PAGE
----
This February we have the Winter Olympics, an event that can be as much inspiration as distraction. The writer who knows where to look will find plenty of fertile ground for a story. Probably no other event, except perhaps a bullfight, combines artistry, grace, courage, and the threat of serious injury or death. In ski cross and snowboard cross, athletes chase each other at high speed down snow covered mountains. It's like watching two weeks of James Bond. The spin outs and tumbles are just as horrific. What about those people skiing through the forests with rifles on their backs, stopping every so often to shoot? An Alistair MacLean story? No, it's the biathlon.
We already have a tragic death in the Olympics with the accident suffered by a Georgian luger when he slammed into a trackside pole at 90 miles an hour. The sad event was made worse by the actions of authorities who denied the track was unsafe and attempted to shift the blame to the victim while covering their own asses.
If I want inspiration for characters, I need look only to Bode Miller and Lindsay Vonn. Miller is the flawed hero. Need a model for a screw-up cop or detective with a checkered past? Miller's your man. His story is one of redemption. He’s a talented athlete trying to atone for letting the country down in 2006 with his disappointing performance and his bad behavior. He wraps the package in a zen attitude that would drive superiors crazy. What does Bode think about winning medals?
"You don't want to go the Tonya Harding route of winning medals," Miller said. "If you wanted just strictly to win medals, you could go through a whole long start list of racers and just go to their house in the offseason — break a leg..."
If Miller is a flawed hero, Vonn is the perfect action heroine. She’s skilled, courageous, and beautiful. She doesn’t hesitate to hurl herself down mountains at high speed, risking serious injury, to be best of the best. Injuries? You name it, she’s had it. The pain from a shin injury was so bad she couldn’t even put on her ski boots to practice. When asked how she’ll handle the pain in the Alpine events, she said, “I’ll just have to grit my teeth and push through it.” That's the kind of fighter I want on my side. I want her in my stories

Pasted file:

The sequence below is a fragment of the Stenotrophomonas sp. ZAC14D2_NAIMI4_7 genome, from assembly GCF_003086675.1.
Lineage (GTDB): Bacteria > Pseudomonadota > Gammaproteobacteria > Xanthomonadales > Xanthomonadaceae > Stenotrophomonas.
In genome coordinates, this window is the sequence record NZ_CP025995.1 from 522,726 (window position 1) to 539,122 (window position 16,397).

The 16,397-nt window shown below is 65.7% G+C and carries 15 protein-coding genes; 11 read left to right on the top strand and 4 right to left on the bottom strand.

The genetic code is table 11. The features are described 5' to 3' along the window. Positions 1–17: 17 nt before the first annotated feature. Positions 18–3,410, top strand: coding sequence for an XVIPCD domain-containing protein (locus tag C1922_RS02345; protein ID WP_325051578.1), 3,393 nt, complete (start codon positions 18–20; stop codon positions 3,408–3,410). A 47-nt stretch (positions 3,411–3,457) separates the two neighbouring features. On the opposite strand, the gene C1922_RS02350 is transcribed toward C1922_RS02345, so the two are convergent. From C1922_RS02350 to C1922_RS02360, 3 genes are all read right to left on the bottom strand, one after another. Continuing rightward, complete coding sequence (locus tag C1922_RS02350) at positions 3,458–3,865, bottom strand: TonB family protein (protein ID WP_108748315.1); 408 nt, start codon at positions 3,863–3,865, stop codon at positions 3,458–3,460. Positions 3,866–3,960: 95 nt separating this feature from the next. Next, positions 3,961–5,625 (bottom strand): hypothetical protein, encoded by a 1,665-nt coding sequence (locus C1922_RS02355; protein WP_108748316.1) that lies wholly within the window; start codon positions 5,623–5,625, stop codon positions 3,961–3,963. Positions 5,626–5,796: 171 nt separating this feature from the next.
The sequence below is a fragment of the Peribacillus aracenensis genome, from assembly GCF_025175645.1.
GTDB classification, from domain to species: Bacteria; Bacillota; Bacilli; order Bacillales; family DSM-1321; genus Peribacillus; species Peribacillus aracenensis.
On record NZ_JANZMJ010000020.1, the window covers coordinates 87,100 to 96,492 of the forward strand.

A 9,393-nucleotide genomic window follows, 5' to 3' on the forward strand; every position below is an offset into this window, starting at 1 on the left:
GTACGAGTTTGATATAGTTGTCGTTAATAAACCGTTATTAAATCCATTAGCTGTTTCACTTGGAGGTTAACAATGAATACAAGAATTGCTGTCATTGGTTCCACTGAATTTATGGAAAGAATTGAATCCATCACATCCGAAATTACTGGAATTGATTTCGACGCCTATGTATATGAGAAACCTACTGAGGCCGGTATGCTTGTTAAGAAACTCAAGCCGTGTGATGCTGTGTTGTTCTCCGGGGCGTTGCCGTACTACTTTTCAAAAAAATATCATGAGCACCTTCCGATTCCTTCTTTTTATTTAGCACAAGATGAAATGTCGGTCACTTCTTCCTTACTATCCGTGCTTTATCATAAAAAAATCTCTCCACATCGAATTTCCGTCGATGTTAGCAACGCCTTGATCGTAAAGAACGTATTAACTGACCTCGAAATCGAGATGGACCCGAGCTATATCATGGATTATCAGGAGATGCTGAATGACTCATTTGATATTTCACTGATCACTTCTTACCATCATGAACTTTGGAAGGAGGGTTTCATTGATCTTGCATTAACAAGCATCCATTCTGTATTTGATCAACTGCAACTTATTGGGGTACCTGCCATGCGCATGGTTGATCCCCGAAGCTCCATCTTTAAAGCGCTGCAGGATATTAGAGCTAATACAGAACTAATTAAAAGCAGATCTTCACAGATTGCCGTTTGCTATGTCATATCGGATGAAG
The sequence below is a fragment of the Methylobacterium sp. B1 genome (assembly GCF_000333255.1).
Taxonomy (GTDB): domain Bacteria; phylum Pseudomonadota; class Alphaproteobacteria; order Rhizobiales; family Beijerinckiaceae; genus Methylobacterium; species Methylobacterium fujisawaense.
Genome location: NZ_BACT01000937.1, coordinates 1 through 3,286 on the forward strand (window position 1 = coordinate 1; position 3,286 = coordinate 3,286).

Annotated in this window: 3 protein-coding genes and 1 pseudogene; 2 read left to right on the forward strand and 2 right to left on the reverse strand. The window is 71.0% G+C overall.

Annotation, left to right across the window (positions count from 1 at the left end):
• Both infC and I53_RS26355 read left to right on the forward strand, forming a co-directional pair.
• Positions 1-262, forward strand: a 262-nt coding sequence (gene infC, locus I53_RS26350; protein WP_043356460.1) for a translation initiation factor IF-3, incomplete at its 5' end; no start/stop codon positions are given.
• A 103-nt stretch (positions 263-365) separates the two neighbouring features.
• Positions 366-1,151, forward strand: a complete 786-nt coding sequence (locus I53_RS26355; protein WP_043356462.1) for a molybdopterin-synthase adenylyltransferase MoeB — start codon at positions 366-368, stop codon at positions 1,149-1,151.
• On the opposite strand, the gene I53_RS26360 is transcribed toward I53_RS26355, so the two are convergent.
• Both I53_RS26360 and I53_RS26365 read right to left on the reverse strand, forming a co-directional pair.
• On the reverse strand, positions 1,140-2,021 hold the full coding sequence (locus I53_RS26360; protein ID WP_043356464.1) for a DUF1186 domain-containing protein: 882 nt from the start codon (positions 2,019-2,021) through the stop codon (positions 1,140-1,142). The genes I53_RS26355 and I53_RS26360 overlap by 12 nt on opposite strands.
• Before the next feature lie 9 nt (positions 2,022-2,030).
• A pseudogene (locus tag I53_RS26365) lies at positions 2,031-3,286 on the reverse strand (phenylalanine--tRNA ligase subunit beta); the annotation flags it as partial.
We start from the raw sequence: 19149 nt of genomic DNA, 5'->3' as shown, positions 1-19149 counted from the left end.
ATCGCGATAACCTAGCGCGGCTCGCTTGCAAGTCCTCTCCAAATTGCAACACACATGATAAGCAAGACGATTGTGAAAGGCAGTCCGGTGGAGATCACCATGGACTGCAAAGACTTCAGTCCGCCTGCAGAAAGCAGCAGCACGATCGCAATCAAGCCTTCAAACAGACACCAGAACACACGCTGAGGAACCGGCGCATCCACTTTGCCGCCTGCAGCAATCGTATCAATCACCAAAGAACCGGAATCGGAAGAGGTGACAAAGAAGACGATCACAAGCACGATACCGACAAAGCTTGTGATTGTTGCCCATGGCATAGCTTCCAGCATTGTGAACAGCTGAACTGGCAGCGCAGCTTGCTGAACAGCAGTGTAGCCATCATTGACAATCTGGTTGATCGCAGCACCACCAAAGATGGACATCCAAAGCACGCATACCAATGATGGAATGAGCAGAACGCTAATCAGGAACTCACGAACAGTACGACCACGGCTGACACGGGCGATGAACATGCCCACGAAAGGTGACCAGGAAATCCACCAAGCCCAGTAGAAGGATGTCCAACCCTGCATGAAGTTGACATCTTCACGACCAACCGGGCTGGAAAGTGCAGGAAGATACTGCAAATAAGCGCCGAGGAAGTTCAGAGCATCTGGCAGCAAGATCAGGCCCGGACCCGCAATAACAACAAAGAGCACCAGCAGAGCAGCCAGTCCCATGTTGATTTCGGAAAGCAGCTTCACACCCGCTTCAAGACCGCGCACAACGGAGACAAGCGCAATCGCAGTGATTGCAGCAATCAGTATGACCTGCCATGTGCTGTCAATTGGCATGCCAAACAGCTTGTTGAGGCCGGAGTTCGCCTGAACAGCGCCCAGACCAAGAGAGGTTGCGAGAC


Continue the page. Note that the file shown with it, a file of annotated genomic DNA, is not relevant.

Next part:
Vonn appears in a sexy picture on the cover of the Sports Illustrated Olympic Preview issue. She appears in equally sexy photos inside the Sports Illustrated Swimsuit issue (pages 84, 87, and 98). S.I. Swimsuit definitely counts as a February distraction. But wait, there’s also the germ of a mystery story in those pages.
The Olympics have already given us the elements of a potboiler: setting, action, likable heroes and a cover-up by people in high places. What else do we need? We need a macguffin. A macguffin is something that gets the plot moving. It could be the object of a heist like the jeweled dagger in Topkapi. It could be the briefcase with unidentified, but glowing contents in Pulp Fiction. Whatever it is, it's worth stealing, worth killing for. What could be so valuable? Gold? Yes. Olympic gold? No. The honor and prestige aside, an Olympic gold medal is worth between $200 and $250 dollars. So what is this object? I already gave you a hint. It can be found on page 164 of the S.I. Swimsuit issue. It’s a bikini. Not just any bikini. This one is worth a million dollars. It’s made out of 24 karat gold.
I don't know how this story will end, yet, but I have five more weeks of winter to work it out. Me and my itsy-bitsy, teenie-weenie, million dollar macguffin.
I love February.